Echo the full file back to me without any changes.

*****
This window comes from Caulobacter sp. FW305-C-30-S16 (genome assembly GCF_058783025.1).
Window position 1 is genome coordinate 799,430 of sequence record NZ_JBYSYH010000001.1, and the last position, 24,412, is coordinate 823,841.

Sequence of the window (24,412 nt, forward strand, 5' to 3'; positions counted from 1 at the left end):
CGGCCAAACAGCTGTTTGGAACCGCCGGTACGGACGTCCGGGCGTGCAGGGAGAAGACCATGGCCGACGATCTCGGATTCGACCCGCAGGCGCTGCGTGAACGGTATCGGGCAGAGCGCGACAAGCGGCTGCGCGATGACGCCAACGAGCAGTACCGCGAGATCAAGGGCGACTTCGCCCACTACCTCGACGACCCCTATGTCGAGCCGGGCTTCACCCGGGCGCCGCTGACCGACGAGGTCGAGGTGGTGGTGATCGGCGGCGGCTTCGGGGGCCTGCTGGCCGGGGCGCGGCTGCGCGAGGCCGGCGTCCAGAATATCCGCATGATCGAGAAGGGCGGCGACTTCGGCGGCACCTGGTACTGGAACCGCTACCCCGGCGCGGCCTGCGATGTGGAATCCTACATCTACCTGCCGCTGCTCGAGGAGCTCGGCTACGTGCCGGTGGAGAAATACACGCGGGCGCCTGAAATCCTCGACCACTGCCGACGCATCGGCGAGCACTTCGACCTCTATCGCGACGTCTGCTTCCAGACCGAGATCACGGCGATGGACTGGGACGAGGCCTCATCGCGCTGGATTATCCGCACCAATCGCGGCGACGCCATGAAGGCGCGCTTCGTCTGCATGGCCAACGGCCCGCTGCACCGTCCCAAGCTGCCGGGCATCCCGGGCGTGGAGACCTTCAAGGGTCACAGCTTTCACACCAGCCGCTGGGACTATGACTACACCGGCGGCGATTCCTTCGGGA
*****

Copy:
This window comes from Caulobacter sp. FW305-C-30-S16 (genome assembly GCF_058783025.1).
Window position 1 is genome coordinate 799,430 of sequence record NZ_JBYSYH010000001.1, and the last position, 24,412, is coordinate 823,841.

Sequence of the window (24,412 nt, forward strand, 5' to 3'; positions counted from 1 at the left end):
CGGCCAAACAGCTGTTTGGAACCGCCGGTACGGACGTCCGGGCGTGCAGGGAGAAGACCATGGCCGACGATCTCGGATTCGACCCGCAGGCGCTGCGTGAACGGTATCGGGCAGAGCGCGACAAGCGGCTGCGCGATGACGCCAACGAGCAGTACCGCGAGATCAAGGGCGACTTCGCCCACTACCTCGACGACCCCTATGTCGAGCCGGGCTTCACCCGGGCGCCGCTGACCGACGAGGTCGAGGTGGTGGTGATCGGCGGCGGCTTCGGGGGCCTGCTGGCCGGGGCGCGGCTGCGCGAGGCCGGCGTCCAGAATATCCGCATGATCGAGAAGGGCGGCGACTTCGGCGGCACCTGGTACTGGAACCGCTACCCCGGCGCGGCCTGCGATGTGGAATCCTACATCTACCTGCCGCTGCTCGAGGAGCTCGGCTACGTGCCGGTGGAGAAATACACGCGGGCGCCTGAAATCCTCGACCACTGCCGACGCATCGGCGAGCACTTCGACCTCTATCGCGACGTCTGCTTCCAGACCGAGATCACGGCGATGGACTGGGACGAGGCCTCATCGCGCTGGATTATCCGCACCAATCGCGGCGACGCCATGAAGGCGCGCTTCGTCTGCATGGCCAACGGCCCGCTGCACCGTCCCAAGCTGCCGGGCATCCCGGGCGTGGAGACCTTCAAGGGTCACAGCTTTCACACCAGCCGCTGGGACTATGACTACACCGGCGGCGATTCCTTCGGGA